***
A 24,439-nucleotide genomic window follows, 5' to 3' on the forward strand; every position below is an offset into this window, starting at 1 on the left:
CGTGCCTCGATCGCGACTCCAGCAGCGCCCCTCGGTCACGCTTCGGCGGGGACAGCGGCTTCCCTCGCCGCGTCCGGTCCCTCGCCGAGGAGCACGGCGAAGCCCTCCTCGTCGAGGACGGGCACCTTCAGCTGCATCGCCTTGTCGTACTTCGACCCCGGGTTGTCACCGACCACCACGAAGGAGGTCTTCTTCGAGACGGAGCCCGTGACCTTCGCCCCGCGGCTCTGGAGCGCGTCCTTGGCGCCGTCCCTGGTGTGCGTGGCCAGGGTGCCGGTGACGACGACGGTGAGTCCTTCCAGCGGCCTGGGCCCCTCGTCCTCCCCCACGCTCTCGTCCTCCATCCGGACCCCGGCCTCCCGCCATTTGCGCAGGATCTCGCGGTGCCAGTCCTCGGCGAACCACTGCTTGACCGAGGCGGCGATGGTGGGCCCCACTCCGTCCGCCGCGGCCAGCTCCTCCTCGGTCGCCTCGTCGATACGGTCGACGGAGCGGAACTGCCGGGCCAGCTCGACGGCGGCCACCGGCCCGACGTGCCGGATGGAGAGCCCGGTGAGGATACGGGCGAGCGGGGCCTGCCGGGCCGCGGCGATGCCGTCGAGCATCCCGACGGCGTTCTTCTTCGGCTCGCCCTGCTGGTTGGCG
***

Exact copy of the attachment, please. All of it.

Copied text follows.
A 24,439-nucleotide genomic window follows, 5' to 3' on the forward strand; every position below is an offset into this window, starting at 1 on the left:
CGTGCCTCGATCGCGACTCCAGCAGCGCCCCTCGGTCACGCTTCGGCGGGGACAGCGGCTTCCCTCGCCGCGTCCGGTCCCTCGCCGAGGAGCACGGCGAAGCCCTCCTCGTCGAGGACGGGCACCTTCAGCTGCATCGCCTTGTCGTACTTCGACCCCGGGTTGTCACCGACCACCACGAAGGAGGTCTTCTTCGAGACGGAGCCCGTGACCTTCGCCCCGCGGCTCTGGAGCGCGTCCTTGGCGCCGTCCCTGGTGTGCGTGGCCAGGGTGCCGGTGACGACGACGGTGAGTCCTTCCAGCGGCCTGGGCCCCTCGTCCTCCCCCACGCTCTCGTCCTCCATCCGGACCCCGGCCTCCCGCCATTTGCGCAGGATCTCGCGGTGCCAGTCCTCGGCGAACCACTGCTTGACCGAGGCGGCGATGGTGGGCCCCACTCCGTCCGCCGCGGCCAGCTCCTCCTCGGTCGCCTCGTCGATACGGTCGACGGAGCGGAACTGCCGGGCCAGCTCGACGGCGGCCACCGGCCCGACGTGCCGGATGGAGAGCCCGGTGAGGATACGGGCGAGCGGGGCCTGCCGGGCCGCGGCGATGCCGTCGAGCATCCCGACGGCGTTCTTCTTCGGCTCGCCCTGCTGGTTGGCG